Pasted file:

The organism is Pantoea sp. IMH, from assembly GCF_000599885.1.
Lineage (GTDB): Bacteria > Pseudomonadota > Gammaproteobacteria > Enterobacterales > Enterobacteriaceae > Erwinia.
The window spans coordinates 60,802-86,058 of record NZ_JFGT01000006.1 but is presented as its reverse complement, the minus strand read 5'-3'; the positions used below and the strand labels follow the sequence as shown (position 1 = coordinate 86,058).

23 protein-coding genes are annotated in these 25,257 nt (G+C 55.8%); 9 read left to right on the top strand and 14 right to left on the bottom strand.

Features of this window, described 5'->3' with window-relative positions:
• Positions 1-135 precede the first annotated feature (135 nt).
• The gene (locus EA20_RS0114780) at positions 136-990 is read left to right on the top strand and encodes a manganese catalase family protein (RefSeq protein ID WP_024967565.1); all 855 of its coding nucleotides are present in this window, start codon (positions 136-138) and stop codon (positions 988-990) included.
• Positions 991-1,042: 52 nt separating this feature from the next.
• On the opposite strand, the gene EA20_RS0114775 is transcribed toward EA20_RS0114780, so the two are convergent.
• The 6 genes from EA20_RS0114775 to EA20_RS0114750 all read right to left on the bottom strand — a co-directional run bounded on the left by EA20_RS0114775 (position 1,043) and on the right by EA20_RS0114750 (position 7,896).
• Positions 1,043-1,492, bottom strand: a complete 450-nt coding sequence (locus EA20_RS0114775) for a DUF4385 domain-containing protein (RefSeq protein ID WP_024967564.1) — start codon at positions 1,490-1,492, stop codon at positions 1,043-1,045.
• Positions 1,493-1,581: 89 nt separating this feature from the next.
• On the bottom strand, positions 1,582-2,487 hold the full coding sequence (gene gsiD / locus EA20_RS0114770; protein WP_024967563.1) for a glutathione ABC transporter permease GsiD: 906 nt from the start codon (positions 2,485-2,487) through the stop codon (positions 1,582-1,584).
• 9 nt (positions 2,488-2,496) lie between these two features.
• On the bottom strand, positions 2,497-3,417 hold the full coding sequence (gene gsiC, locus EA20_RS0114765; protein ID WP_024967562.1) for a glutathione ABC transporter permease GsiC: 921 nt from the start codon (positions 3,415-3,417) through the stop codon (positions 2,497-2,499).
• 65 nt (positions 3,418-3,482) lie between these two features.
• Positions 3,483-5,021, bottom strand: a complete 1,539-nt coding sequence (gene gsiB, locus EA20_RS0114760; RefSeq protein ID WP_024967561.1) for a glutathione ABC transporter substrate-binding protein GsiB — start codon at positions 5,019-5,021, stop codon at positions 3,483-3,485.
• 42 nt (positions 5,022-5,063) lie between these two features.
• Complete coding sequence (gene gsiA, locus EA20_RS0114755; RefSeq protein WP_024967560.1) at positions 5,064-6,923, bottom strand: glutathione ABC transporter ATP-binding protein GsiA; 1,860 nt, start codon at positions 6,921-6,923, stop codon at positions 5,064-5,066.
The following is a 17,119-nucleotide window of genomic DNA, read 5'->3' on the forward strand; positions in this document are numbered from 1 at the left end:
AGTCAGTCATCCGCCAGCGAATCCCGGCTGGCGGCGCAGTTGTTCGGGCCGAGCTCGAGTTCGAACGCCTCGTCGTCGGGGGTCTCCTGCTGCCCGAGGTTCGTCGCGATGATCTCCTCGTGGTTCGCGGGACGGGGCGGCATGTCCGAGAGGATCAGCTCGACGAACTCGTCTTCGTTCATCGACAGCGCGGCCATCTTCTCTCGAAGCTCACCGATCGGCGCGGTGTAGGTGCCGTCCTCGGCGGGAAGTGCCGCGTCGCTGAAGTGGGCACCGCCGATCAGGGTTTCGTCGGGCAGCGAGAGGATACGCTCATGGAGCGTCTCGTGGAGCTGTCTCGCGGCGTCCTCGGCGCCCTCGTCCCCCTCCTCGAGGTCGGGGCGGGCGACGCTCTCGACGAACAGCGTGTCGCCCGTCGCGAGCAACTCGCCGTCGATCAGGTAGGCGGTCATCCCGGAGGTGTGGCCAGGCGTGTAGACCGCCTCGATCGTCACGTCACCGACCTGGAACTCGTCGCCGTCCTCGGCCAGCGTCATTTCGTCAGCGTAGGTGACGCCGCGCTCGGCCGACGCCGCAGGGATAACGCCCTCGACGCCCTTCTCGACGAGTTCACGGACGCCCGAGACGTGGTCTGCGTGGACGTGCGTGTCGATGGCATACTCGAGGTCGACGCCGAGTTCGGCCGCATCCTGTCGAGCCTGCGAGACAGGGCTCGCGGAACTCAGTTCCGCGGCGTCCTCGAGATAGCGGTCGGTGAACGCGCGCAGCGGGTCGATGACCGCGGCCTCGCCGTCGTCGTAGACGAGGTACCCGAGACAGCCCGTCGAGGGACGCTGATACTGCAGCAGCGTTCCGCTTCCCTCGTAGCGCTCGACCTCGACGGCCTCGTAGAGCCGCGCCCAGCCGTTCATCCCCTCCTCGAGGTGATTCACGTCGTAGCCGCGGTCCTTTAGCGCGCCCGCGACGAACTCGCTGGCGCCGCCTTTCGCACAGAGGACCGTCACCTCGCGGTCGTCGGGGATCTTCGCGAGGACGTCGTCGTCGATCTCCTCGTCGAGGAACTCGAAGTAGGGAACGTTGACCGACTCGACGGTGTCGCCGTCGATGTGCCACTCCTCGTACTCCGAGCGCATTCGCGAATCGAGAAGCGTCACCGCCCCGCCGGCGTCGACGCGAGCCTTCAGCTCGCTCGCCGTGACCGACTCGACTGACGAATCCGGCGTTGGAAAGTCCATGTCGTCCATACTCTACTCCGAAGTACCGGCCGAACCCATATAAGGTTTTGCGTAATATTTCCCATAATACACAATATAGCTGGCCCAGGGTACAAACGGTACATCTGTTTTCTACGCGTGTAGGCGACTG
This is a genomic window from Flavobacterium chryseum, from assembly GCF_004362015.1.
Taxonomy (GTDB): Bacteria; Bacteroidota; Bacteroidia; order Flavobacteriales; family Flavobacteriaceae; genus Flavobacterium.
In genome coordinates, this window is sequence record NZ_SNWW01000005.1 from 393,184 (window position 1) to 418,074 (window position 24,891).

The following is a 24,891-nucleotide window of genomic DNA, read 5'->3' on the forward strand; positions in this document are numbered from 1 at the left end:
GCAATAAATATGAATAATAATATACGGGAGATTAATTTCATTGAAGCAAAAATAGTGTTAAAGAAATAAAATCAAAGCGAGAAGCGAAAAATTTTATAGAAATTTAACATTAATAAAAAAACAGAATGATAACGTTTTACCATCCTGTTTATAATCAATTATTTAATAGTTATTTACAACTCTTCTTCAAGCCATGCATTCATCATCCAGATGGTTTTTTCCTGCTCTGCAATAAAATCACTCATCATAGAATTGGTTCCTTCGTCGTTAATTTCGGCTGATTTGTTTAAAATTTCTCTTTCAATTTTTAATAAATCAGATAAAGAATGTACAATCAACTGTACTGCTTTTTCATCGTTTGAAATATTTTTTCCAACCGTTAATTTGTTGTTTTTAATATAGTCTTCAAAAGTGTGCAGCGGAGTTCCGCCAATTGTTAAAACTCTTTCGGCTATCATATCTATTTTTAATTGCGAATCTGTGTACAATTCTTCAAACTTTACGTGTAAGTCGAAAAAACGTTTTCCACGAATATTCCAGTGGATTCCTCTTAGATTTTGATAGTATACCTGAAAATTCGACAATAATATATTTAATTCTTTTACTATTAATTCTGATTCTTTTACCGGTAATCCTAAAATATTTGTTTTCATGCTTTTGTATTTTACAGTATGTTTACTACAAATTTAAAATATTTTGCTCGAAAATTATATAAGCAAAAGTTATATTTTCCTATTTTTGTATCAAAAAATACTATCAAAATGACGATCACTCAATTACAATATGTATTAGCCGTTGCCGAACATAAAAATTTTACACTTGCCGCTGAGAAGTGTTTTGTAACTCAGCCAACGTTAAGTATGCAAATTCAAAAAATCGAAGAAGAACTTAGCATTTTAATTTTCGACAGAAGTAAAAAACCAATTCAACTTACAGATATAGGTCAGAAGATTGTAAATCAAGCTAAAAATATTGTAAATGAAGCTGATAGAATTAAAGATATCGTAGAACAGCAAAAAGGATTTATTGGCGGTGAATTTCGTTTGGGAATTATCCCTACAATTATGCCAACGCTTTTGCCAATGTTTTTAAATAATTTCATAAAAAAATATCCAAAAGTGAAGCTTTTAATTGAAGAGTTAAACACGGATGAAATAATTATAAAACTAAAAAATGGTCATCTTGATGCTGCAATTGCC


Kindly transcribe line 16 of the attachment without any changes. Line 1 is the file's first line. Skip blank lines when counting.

• 65 nt (positions 3,418-3,482) lie between these two features.